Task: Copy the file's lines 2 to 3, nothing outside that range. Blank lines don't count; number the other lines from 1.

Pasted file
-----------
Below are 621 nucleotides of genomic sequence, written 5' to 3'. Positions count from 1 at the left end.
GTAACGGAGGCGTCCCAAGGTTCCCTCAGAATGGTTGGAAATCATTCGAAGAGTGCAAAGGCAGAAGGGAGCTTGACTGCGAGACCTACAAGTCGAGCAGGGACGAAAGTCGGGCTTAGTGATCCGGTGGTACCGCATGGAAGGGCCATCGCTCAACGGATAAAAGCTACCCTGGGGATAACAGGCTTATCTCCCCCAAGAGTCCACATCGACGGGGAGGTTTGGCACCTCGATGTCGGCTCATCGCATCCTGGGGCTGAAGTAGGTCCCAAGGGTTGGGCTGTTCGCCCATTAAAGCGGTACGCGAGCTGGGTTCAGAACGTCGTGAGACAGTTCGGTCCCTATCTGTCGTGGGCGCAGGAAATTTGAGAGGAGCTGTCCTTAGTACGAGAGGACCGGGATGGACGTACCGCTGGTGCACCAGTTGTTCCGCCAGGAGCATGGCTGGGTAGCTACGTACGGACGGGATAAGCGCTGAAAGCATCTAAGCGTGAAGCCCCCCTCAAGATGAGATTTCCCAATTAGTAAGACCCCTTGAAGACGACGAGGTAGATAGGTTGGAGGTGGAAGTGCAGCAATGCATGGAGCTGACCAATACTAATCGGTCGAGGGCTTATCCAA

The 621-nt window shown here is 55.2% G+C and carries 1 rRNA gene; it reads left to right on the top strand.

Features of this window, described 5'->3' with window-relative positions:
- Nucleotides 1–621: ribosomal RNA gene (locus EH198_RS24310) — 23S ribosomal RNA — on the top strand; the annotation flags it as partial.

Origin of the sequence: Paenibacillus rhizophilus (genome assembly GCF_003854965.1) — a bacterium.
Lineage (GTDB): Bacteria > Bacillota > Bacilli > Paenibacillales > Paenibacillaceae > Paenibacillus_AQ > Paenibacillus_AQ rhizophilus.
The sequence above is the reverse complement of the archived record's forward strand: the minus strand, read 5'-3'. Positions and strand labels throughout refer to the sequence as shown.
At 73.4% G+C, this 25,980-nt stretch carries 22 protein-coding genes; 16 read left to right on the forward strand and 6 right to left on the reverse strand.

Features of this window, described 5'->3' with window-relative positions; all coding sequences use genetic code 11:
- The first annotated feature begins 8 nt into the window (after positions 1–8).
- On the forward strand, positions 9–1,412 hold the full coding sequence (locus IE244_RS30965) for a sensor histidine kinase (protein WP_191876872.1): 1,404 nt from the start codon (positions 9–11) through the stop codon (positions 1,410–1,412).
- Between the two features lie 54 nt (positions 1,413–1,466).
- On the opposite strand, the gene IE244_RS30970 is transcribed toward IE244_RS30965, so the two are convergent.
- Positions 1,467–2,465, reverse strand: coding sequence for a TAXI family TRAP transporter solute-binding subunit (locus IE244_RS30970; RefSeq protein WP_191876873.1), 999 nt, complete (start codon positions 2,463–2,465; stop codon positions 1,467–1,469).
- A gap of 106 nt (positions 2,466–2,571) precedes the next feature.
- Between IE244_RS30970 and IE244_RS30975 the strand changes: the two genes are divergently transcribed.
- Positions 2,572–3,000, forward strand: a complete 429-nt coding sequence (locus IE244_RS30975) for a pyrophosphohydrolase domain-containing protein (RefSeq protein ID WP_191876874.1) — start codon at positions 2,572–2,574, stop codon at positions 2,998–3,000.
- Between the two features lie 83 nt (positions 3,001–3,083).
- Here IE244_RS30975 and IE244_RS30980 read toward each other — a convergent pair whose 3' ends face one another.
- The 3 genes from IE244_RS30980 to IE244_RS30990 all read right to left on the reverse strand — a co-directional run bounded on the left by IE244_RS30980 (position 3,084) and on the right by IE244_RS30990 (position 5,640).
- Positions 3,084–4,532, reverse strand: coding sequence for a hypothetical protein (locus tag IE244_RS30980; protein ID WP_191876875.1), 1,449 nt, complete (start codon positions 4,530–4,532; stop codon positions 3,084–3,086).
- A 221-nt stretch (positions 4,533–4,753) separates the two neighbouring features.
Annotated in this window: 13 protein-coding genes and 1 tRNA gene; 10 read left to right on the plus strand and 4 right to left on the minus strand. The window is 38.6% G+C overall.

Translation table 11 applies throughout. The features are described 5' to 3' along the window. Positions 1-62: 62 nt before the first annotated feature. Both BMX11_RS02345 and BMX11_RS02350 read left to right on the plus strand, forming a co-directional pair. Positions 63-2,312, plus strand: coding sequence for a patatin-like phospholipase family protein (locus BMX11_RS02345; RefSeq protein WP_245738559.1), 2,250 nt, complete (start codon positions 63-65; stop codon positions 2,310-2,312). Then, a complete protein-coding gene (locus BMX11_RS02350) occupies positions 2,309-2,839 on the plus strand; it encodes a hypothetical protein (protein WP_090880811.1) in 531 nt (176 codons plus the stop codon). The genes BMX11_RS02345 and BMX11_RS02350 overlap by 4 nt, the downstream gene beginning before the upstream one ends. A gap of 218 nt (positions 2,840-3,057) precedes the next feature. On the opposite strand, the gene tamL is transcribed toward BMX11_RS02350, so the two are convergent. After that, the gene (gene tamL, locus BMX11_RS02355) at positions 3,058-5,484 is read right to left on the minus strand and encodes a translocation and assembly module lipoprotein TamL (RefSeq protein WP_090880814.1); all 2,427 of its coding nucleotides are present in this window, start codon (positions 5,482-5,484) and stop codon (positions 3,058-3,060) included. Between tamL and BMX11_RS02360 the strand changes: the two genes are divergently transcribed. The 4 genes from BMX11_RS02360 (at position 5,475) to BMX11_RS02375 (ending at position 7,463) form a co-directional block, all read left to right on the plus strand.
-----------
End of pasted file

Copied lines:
GTAACGGAGGCGTCCCAAGGTTCCCTCAGAATGGTTGGAAATCATTCGAAGAGTGCAAAGGCAGAAGGGAGCTTGACTGCGAGACCTACAAGTCGAGCAGGGACGAAAGTCGGGCTTAGTGATCCGGTGGTACCGCATGGAAGGGCCATCGCTCAACGGATAAAAGCTACCCTGGGGATAACAGGCTTATCTCCCCCAAGAGTCCACATCGACGGGGAGGTTTGGCACCTCGATGTCGGCTCATCGCATCCTGGGGCTGAAGTAGGTCCCAAGGGTTGGGCTGTTCGCCCATTAAAGCGGTACGCGAGCTGGGTTCAGAACGTCGTGAGACAGTTCGGTCCCTATCTGTCGTGGGCGCAGGAAATTTGAGAGGAGCTGTCCTTAGTACGAGAGGACCGGGATGGACGTACCGCTGGTGCACCAGTTGTTCCGCCAGGAGCATGGCTGGGTAGCTACGTACGGACGGGATAAGCGCTGAAAGCATCTAAGCGTGAAGCCCCCCTCAAGATGAGATTTCCCAATTAGTAAGACCCCTTGAAGACGACGAGGTAGATAGGTTGGAGGTGGAAGTGCAGCAATGCATGGAGCTGACCAATACTAATCGGTCGAGGGCTTATCCAA

The 621-nt window shown here is 55.2% G+C and carries 1 rRNA gene; it reads left to right on the top strand.